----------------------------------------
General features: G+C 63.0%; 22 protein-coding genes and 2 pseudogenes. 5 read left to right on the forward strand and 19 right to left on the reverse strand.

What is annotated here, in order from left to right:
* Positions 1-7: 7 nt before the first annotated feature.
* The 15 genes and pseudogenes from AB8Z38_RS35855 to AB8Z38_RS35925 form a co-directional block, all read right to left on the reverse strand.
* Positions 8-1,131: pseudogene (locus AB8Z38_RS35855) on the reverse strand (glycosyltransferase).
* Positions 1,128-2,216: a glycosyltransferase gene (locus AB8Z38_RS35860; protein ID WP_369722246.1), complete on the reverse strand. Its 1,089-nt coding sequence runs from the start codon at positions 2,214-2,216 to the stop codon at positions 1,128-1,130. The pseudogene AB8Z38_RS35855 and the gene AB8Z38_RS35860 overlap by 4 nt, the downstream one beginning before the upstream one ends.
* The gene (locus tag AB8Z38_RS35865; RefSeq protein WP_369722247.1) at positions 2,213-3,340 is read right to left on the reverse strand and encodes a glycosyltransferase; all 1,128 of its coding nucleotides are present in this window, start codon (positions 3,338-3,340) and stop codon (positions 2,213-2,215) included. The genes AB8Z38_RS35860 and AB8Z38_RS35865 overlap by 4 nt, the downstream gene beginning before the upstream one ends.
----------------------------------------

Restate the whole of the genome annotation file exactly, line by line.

General features: G+C 63.0%; 22 protein-coding genes and 2 pseudogenes. 5 read left to right on the forward strand and 19 right to left on the reverse strand.

What is annotated here, in order from left to right:
* Positions 1-7: 7 nt before the first annotated feature.
* The 15 genes and pseudogenes from AB8Z38_RS35855 to AB8Z38_RS35925 form a co-directional block, all read right to left on the reverse strand.
* Positions 8-1,131: pseudogene (locus AB8Z38_RS35855) on the reverse strand (glycosyltransferase).
* Positions 1,128-2,216: a glycosyltransferase gene (locus AB8Z38_RS35860; protein ID WP_369722246.1), complete on the reverse strand. Its 1,089-nt coding sequence runs from the start codon at positions 2,214-2,216 to the stop codon at positions 1,128-1,130. The pseudogene AB8Z38_RS35855 and the gene AB8Z38_RS35860 overlap by 4 nt, the downstream one beginning before the upstream one ends.
* The gene (locus tag AB8Z38_RS35865; RefSeq protein WP_369722247.1) at positions 2,213-3,340 is read right to left on the reverse strand and encodes a glycosyltransferase; all 1,128 of its coding nucleotides are present in this window, start codon (positions 3,338-3,340) and stop codon (positions 2,213-2,215) included. The genes AB8Z38_RS35860 and AB8Z38_RS35865 overlap by 4 nt, the downstream gene beginning before the upstream one ends.